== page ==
We must not see any person as an abstraction. Instead, we must see in every person a universe with its own secrets, with its own treasures, with its own sources of anguish, and with some measure of triumph. - Elie Wiesel, The Nazi Doctors and the Nuremburg Code
Nine hundred and four miles: that's the distance between my home in Lake Stevens, Washington, and Orem, Utah, the home of Katrina Galbraith Lawrence, her husband Justus, and their six children: Kai (14), Te (12), Maya (11), Dax (8), Koa (3), and their newest infant son Jet. Despite the distance, and despite her death, I feel close to her. I could have easily been her.
Distance is the first thing you want to put between yourself and a woman like Katrina who dies due to complications of childbirth. Distance helps you rationalize why it happened to her, but could never happen to you, or to someone you love.
In the developing world, distance (from home to care) is one of the three major delays, and even in the USA, it's a factor in some women's maternal death, or near-miss. Aside from actual miles to care, the obvious distances are the ones backed by statistics (poverty, lack of prenatal care, skin color, lifestyle choices); but sometimes, we create distance out of vapor - out of assumptions.
This was never clearer to me than when Katrina passed away. Katrina's pregnancy was complicated by placenta previa and accreta and she had no choice but to have a repeat caesarian. Shortly after her son was born, Katrina's heart stopped. Despite every effort to resuscitate her, she died.
The news spread quickly through the pregnancy, childbirth, and 'near-miss' online communities of Facebook, the blog-o-sphere, and Twitter, and the 'distancing' began -
- "This is why I would never have a C-section..." one woman wrote and many like-minded backers clicked 'Amen.'
- "Her sixth child...why on earth was she still having children?" chimed in another, followed by more likes.
- "She's Mormon," yes, others agreed, those Mormons are weird.
- "Her doctor should never have let her," and the chorus thundered in agreement.
This is what we 'know' about the why - Katrina began to have complications associated with placenta previa and accreta when she was five months pregnant. Placenta accreta is when the placenta attaches itself to the uterus or other organs. This is a risk associated with abdominal surgery, such as caesarians, and the condition increases risk of hemorrhaging. Women who have had multiple caesarian sections, like Katrina, are at higher risk for placenta previa and accreta.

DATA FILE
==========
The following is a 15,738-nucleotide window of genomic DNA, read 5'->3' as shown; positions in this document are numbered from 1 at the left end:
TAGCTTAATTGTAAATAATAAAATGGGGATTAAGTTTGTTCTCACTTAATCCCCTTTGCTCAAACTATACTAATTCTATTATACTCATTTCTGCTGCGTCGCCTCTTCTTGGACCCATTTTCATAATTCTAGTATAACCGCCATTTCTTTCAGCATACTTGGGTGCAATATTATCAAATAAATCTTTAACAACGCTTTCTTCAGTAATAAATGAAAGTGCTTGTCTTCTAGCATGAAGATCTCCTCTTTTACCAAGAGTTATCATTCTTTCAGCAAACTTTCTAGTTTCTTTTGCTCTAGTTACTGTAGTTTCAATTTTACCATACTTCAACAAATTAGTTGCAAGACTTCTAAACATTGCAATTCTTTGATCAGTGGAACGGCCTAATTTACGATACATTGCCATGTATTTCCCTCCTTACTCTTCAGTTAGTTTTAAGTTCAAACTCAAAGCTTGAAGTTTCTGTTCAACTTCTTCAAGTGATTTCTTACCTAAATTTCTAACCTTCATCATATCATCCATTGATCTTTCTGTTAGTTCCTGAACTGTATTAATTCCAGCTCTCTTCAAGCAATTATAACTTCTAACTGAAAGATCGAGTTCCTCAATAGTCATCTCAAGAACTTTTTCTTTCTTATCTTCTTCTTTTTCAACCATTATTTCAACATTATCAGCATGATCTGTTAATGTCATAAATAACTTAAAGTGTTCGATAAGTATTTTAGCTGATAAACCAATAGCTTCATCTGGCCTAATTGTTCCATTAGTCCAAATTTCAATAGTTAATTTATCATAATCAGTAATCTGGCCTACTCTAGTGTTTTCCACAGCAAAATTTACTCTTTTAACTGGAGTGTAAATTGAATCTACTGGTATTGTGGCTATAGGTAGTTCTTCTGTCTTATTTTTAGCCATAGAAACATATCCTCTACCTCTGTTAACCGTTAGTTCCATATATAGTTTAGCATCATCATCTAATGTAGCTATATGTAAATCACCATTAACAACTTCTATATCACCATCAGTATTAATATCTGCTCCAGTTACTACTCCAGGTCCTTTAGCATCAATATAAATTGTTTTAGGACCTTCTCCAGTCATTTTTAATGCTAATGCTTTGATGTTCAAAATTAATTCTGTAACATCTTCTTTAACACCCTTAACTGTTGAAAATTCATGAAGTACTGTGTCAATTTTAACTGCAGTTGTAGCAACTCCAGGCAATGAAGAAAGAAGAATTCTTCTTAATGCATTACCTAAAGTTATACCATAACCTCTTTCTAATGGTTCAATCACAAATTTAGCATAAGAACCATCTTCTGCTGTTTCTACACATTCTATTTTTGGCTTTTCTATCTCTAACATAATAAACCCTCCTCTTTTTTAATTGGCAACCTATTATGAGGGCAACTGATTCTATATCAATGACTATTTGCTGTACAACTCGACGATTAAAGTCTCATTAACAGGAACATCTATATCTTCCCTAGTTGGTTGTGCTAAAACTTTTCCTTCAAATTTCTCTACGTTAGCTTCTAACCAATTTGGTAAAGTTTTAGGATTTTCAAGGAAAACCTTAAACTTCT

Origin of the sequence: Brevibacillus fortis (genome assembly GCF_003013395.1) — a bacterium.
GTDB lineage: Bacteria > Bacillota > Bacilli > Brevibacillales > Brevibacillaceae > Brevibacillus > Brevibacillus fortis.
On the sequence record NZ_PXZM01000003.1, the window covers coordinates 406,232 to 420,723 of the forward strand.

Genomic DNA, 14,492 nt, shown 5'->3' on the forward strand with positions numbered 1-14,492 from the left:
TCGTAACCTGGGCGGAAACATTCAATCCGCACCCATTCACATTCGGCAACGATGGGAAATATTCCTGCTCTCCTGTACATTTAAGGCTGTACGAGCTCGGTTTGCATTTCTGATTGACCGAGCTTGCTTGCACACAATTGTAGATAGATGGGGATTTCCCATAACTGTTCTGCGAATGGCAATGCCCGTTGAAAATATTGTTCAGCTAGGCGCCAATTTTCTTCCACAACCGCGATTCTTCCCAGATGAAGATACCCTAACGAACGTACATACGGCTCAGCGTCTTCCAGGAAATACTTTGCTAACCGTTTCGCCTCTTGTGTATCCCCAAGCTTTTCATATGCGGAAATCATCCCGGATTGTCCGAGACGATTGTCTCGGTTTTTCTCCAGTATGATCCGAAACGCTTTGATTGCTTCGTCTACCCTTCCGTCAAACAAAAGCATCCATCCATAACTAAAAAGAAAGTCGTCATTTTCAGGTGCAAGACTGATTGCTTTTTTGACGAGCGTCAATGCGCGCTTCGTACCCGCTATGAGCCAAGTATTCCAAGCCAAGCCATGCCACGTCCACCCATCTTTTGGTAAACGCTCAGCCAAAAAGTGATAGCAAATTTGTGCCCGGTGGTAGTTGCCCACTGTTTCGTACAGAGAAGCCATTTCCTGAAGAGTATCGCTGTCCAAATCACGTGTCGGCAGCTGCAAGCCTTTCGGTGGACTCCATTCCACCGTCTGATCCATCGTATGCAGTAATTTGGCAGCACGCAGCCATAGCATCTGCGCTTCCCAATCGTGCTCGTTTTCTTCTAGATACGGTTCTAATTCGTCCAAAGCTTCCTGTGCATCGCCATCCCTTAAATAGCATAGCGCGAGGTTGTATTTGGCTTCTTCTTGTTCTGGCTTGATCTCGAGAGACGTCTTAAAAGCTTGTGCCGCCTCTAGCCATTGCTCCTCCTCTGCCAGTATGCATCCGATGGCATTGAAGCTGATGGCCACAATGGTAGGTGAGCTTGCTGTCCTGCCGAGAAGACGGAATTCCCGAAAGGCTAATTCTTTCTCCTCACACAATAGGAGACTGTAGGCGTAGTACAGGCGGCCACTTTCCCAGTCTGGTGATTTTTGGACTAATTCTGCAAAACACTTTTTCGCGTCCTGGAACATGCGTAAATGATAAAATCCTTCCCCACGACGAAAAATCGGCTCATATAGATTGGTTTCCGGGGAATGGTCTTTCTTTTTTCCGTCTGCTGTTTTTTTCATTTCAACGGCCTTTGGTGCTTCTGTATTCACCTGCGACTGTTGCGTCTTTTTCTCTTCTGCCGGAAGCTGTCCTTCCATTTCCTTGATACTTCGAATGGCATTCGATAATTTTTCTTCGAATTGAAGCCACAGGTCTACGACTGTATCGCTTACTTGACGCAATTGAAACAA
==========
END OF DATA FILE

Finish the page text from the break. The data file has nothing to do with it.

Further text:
Placenta accreta is a severe obstetric complication involving an abnormally deep attachment of the placenta to the myometrium (the middle, muscular layer of the uterine wall), without penetrating it. Thus, the placenta grows completely through the endometrium.
The placenta usually detaches from the uterine wall relatively easily, but women who encounter placenta accreta during childbirth are at great risk of hemorrhage during its removal. This commonly requires surgery to stem the bleeding and fully remove the placenta, and in severe forms can often lead to a hysterectomy or be fatal. - Wikipedia
While it is important to understand what causes a maternal death, and how we can prevent it from happening, when we at 'Save a Mother's Life' urge people to talk about maternal death in the USA, we mean talk about it without distance - without judgment. Get up close and personal. Talk about the women; their lives, their stories, their joys...
When a family has the unthinkable happen - the loss of a mother when she is trying to give life - of all the things we should talk about - the 'who, what, when, where, why, and how' of it - the most important is the "who."
From everything I've read, Katrina was an exceptional woman, wife, and mother: an "absolute spark." What matters right now is that people loved her, children needed her, and she is gone. What matters is that she is one of nearly one thousand US women a year who die due to complications of pregnancy. She was one of our own.
If you would like to help Katrina's family during this terrible time, please click on this link.
We cannot make a difference tearing down the victims, distancing ourselves by saying loudly "not me, not me, not me." What we need to remember, and what we need to be saying is - "she is me, she is me; she is me."
This distance between Katrina and me -- it's just a heartbeat.
Join the conversation - talk about maternal death and near-miss in the U.S.